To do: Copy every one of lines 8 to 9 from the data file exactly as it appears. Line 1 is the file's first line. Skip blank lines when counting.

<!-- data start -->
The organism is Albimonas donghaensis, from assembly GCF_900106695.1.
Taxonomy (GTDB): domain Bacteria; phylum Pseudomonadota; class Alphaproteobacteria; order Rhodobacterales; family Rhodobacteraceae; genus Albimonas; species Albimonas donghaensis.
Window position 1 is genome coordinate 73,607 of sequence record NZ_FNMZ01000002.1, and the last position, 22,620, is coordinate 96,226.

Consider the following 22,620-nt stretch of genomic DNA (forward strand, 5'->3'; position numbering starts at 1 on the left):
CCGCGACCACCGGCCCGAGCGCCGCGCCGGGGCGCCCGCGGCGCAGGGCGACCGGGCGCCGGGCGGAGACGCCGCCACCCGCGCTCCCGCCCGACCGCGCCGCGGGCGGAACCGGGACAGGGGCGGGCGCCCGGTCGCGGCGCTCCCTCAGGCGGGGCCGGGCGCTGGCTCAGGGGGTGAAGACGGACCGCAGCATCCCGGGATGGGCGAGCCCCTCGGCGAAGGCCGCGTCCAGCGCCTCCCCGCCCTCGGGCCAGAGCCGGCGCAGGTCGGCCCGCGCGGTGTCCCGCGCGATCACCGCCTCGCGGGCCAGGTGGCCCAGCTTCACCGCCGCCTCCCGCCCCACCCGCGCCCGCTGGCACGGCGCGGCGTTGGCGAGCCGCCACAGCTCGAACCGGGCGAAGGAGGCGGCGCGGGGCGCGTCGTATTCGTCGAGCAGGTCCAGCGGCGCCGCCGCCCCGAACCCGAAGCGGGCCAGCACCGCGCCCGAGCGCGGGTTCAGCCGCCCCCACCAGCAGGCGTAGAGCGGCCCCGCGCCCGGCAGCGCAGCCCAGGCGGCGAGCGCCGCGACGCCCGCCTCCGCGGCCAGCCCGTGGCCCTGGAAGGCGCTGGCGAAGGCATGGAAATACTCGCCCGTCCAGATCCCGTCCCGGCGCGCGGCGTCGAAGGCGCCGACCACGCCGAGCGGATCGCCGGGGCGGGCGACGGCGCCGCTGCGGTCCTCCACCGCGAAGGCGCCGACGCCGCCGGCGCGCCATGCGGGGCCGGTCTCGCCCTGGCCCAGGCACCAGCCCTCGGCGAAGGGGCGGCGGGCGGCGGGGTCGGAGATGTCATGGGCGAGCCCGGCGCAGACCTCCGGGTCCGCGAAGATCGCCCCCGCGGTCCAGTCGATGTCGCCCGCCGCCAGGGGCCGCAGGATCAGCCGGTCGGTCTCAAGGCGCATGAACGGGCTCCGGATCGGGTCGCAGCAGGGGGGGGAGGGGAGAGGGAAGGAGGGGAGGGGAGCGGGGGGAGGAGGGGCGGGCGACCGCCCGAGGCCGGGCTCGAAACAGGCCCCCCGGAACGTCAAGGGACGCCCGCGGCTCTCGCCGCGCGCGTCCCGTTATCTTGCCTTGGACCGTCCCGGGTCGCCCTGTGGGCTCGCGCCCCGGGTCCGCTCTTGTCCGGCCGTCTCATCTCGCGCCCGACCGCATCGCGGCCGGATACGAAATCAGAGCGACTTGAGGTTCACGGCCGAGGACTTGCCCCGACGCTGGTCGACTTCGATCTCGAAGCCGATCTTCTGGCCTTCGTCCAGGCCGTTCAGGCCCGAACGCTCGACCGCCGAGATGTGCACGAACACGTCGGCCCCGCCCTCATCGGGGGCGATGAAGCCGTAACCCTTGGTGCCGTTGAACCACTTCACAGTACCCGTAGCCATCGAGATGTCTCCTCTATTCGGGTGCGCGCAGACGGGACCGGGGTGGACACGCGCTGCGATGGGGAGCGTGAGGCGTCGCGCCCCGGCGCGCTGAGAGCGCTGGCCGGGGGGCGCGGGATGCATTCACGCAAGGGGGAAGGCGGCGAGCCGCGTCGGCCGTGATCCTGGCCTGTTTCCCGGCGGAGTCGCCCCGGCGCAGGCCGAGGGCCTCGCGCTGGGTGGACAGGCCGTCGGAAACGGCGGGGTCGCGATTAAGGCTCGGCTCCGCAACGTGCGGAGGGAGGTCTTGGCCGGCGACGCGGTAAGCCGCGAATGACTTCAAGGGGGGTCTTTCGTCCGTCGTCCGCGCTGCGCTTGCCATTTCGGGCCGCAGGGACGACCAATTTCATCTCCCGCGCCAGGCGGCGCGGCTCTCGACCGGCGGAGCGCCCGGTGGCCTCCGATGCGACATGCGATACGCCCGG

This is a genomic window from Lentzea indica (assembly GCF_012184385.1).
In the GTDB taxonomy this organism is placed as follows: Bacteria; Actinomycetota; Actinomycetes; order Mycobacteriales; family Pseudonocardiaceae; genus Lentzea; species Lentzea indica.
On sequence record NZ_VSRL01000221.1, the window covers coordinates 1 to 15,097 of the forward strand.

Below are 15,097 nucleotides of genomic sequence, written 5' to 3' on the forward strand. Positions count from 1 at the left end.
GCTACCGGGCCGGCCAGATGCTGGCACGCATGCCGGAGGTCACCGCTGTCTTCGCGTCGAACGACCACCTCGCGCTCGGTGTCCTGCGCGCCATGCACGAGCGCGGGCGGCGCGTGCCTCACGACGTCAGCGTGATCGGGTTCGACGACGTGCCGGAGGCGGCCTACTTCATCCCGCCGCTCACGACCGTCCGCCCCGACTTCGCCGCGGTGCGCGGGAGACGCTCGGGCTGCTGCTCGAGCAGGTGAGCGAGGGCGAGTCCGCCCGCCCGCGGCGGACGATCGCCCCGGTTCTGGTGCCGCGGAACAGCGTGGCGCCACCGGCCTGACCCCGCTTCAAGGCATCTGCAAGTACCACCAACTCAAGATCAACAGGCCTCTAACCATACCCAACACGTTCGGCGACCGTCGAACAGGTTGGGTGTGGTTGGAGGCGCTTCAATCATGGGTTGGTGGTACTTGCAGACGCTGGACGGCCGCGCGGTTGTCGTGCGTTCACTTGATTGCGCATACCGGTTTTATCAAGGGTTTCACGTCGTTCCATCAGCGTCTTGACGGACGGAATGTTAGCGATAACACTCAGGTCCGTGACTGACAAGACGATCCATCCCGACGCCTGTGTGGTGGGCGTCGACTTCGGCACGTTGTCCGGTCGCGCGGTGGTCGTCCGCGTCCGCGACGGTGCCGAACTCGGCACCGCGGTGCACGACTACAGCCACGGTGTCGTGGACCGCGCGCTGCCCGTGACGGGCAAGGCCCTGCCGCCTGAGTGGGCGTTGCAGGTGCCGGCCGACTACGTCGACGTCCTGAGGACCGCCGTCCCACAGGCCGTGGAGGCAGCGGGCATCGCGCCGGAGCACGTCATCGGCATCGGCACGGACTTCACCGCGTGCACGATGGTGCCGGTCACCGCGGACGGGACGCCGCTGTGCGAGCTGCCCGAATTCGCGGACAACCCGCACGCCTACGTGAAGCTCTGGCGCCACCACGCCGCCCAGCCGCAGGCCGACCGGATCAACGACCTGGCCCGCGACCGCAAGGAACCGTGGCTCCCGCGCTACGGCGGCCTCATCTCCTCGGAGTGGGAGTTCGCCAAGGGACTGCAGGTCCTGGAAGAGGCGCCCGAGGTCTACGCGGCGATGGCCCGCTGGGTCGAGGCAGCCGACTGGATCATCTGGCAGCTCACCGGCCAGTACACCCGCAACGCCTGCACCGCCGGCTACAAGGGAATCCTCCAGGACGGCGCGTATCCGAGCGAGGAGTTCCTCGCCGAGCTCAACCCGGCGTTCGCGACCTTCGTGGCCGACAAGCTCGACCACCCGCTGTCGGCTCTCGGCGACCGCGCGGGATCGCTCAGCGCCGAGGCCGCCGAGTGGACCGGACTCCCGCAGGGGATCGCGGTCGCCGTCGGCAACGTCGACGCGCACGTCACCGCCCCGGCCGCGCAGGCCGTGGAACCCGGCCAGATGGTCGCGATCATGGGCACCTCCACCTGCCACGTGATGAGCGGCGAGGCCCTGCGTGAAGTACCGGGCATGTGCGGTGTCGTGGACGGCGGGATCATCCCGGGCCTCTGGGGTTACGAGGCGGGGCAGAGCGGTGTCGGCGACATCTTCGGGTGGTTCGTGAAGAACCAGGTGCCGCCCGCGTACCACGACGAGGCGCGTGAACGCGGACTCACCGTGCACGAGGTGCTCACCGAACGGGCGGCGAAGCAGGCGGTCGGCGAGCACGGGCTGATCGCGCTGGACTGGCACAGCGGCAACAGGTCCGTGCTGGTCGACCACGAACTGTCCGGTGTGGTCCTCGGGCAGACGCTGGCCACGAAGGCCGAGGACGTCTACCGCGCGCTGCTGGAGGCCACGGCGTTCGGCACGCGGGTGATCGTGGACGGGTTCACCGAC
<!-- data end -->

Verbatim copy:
On sequence record NZ_VSRL01000221.1, the window covers coordinates 1 to 15,097 of the forward strand.

Below are 15,097 nucleotides of genomic sequence, written 5' to 3' on the forward strand. Positions count from 1 at the left end.